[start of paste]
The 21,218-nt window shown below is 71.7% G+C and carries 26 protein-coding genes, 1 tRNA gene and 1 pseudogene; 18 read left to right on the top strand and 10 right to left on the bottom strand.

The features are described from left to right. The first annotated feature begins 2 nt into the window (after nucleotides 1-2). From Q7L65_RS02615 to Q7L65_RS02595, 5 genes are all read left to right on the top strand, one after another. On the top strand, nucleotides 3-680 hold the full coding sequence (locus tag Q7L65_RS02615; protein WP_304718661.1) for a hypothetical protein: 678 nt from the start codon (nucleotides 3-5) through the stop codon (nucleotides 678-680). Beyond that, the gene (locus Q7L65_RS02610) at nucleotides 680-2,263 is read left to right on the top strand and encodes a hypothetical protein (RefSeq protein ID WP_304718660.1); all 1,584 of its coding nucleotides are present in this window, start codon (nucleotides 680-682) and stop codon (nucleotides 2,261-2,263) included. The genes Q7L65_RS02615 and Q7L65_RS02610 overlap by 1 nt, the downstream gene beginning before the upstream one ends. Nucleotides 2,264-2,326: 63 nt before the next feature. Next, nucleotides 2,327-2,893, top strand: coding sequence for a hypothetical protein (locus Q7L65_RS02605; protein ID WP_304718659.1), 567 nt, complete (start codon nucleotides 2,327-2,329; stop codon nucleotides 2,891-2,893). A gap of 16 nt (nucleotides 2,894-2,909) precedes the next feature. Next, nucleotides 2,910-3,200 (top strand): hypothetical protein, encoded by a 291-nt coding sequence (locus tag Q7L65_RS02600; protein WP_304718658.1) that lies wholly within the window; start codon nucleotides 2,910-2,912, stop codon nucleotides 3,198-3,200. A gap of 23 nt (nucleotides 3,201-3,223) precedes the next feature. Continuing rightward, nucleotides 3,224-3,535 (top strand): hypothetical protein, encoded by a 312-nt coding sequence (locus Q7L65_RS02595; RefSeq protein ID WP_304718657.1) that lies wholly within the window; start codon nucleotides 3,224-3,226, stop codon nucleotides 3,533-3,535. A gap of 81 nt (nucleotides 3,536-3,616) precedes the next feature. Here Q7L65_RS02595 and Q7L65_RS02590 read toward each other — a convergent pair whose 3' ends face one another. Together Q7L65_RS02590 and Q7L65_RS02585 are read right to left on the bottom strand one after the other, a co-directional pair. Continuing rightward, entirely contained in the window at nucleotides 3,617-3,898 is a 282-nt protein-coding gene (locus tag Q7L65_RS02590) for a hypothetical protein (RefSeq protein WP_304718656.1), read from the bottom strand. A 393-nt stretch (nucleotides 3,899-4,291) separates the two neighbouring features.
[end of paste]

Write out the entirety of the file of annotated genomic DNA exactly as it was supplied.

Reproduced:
The 21,218-nt window shown below is 71.7% G+C and carries 26 protein-coding genes, 1 tRNA gene and 1 pseudogene; 18 read left to right on the top strand and 10 right to left on the bottom strand.

The features are described from left to right. The first annotated feature begins 2 nt into the window (after nucleotides 1-2). From Q7L65_RS02615 to Q7L65_RS02595, 5 genes are all read left to right on the top strand, one after another. On the top strand, nucleotides 3-680 hold the full coding sequence (locus tag Q7L65_RS02615; protein WP_304718661.1) for a hypothetical protein: 678 nt from the start codon (nucleotides 3-5) through the stop codon (nucleotides 678-680). Beyond that, the gene (locus Q7L65_RS02610) at nucleotides 680-2,263 is read left to right on the top strand and encodes a hypothetical protein (RefSeq protein ID WP_304718660.1); all 1,584 of its coding nucleotides are present in this window, start codon (nucleotides 680-682) and stop codon (nucleotides 2,261-2,263) included. The genes Q7L65_RS02615 and Q7L65_RS02610 overlap by 1 nt, the downstream gene beginning before the upstream one ends. Nucleotides 2,264-2,326: 63 nt before the next feature. Next, nucleotides 2,327-2,893, top strand: coding sequence for a hypothetical protein (locus Q7L65_RS02605; protein ID WP_304718659.1), 567 nt, complete (start codon nucleotides 2,327-2,329; stop codon nucleotides 2,891-2,893). A gap of 16 nt (nucleotides 2,894-2,909) precedes the next feature. Next, nucleotides 2,910-3,200 (top strand): hypothetical protein, encoded by a 291-nt coding sequence (locus tag Q7L65_RS02600; protein WP_304718658.1) that lies wholly within the window; start codon nucleotides 2,910-2,912, stop codon nucleotides 3,198-3,200. A gap of 23 nt (nucleotides 3,201-3,223) precedes the next feature. Continuing rightward, nucleotides 3,224-3,535 (top strand): hypothetical protein, encoded by a 312-nt coding sequence (locus Q7L65_RS02595; RefSeq protein ID WP_304718657.1) that lies wholly within the window; start codon nucleotides 3,224-3,226, stop codon nucleotides 3,533-3,535. A gap of 81 nt (nucleotides 3,536-3,616) precedes the next feature. Here Q7L65_RS02595 and Q7L65_RS02590 read toward each other — a convergent pair whose 3' ends face one another. Together Q7L65_RS02590 and Q7L65_RS02585 are read right to left on the bottom strand one after the other, a co-directional pair. Continuing rightward, entirely contained in the window at nucleotides 3,617-3,898 is a 282-nt protein-coding gene (locus tag Q7L65_RS02590) for a hypothetical protein (RefSeq protein WP_304718656.1), read from the bottom strand. A 393-nt stretch (nucleotides 3,899-4,291) separates the two neighbouring features.